TEAMS from the Bradford Institute for Health Research will be involved in a study which will look at the impact of air pollution on children’s mental health and brain development.

And one Bradford professor says the work could help authorities intervene earlier to improve the health of children in urban areas.

Scientists at Queen Mary University London, who have been allocated £300,000 in funding, will examine the impact of the capital’s Ultra Low Emission Zone (Ulez) on children’s brain functioning.

The funding has been provided by the healthcare-focused Barts Charity and the Mayor of London.

The Children’s Health in London and Luton (Chill) Cognition study will run for a three-year period and look at whether better air quality as a result of reduced traffic improves brain development.

Between 2018 and 2020, the Ulez resulted in roadside nitrogen dioxide reducing by almost one third.

Children’s abilities will be measured through assessment of computer-based tasks to test skills such as problem solving and memory recall.

It will also consider whether any apparent boost to brain development has an impact on children’s mental health through a series of questionnaires.

The research will build on the ongoing CHILL study examining the effect of air pollution on respiratory health and lung development of 3,416 primary school children.

The Chill Cognition study will gather data from 85 primary schools in Luton and the London boroughs of Hackney, Tower Hamlets, Southwark, Lambeth, Westminster, Camden, Islington and the City.

Teams from the Bradford Institute for Health Research will be involved alongside scientists from Imperial College London, and the Universities of Bedfordshire, Edinburgh, Cambridge, Leeds and Southern California.

Professor Chris Griffiths, professor of primary care at Queen Mary University, said: “London’s Ulez and UK-wide lockdowns have resulted in unprecedented reductions in traffic pollution and there has never been a better opportunity to address how air pollution affects children’s health.”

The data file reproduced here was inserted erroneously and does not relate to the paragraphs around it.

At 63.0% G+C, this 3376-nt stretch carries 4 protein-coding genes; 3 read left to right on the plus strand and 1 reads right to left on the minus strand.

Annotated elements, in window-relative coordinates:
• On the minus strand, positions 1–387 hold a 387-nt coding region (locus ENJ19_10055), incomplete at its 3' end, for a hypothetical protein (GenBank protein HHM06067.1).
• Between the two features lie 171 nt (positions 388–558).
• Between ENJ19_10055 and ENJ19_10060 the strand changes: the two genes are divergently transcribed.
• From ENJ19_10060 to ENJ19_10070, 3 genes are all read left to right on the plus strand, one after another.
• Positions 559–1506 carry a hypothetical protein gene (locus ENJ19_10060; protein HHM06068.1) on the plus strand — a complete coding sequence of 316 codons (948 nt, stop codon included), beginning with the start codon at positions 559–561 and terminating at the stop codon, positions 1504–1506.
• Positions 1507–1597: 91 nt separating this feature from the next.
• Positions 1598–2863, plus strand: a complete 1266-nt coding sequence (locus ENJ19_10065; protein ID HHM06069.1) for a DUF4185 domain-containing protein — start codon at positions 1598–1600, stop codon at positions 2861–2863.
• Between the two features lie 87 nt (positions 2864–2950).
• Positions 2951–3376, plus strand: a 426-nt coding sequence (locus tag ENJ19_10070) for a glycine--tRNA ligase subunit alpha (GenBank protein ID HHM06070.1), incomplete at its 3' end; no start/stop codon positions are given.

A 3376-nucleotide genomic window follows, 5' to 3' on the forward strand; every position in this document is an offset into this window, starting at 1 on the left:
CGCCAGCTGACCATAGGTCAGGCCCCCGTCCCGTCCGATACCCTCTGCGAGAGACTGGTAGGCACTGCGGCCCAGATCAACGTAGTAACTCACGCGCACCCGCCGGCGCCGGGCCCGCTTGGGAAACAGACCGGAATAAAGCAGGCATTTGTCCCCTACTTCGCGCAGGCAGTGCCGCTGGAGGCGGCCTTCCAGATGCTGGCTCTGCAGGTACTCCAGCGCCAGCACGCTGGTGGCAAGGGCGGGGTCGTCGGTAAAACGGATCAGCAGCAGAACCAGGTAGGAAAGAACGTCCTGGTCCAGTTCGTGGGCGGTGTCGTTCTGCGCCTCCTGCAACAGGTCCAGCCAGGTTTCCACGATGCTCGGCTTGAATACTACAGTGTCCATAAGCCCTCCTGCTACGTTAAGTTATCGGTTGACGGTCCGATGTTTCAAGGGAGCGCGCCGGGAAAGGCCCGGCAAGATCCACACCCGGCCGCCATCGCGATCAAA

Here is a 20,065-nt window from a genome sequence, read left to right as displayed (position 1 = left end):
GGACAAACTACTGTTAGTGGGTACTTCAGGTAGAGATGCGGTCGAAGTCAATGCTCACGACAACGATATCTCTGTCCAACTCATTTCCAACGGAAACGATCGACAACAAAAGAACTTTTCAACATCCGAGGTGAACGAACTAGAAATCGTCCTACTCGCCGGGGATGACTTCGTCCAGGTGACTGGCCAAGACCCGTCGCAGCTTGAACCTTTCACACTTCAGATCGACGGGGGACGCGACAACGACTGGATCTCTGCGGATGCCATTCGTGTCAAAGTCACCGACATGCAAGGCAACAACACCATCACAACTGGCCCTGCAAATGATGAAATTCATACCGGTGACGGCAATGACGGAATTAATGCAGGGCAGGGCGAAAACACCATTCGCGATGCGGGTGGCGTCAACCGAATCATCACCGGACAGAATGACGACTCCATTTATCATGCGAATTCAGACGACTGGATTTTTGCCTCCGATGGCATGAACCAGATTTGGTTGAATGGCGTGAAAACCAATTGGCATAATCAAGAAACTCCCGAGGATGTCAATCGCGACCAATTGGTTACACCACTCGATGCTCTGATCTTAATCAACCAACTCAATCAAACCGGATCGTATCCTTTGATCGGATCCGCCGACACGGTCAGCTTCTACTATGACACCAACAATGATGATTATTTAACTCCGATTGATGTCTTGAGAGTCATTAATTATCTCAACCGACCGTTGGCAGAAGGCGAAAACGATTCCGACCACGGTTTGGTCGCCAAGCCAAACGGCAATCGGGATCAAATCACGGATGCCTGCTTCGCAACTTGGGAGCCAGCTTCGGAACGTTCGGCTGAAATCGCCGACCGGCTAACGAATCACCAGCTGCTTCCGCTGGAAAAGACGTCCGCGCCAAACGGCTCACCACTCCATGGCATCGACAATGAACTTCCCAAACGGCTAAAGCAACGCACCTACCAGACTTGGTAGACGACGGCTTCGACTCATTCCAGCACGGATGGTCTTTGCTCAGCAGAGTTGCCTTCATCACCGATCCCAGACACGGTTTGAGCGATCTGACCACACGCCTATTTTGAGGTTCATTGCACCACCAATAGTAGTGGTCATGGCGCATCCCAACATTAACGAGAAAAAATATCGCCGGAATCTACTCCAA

Prof Griffiths, who is leading the research, added: “We hope to determine whether improved air quality, and specifically, traffic-related air pollution, results in better developmental and mental health outcomes for young people.”

Professor Mark Mon-Williams, professor of psychology at the Bradford Institute of Health Research said: “Ultimately this research could help to improve educational outcomes, identify children at risk of future mental health problems due to the air quality where they live, and this could enable earlier intervention and allow public services to provide the necessary support and action.”

In the past decade the Bradford institute has been a leader in the field of children's health research, with its groundbreaking Born in Bradford project revealing vital information about how different factors have influences the health of a generation of Bradford children.

There is growing concern about the impact of toxic air in the UK’s cities on public health, with evidence suggesting residents in areas with poor air quality are at greater risk of dying from Covid-19.

Late last year, a coroner ruled in a landmark inquest that air pollution contributed to the fatal asthma attack that killed nine-year-old Ella Kissi-Debrah in 2019.

Ella became the first person in the UK to have air pollution listed as the cause of death on their death certificate.

She lived 25 metres from the South Circular Road in Lewisham, south-east London – one of the capital’s busiest roads

On Wednesday this week, Philip Barlow, assistant coroner for Inner South London, said the government should take steps to tackle dangerous levels of particulate matter in cities.

In a prevention of future deaths report, the coroner said lower legal limits for particulate matter in line with World Health Organisation (WHO) guidelines would reduce the number of deaths from air pollution in the UK.

He also said greater public awareness of air pollution information would help individuals reduce their personal exposure.

Mr Barlow warned the adverse effects of pollutants were not being sufficiently communicated to patients and their carers by medical staff.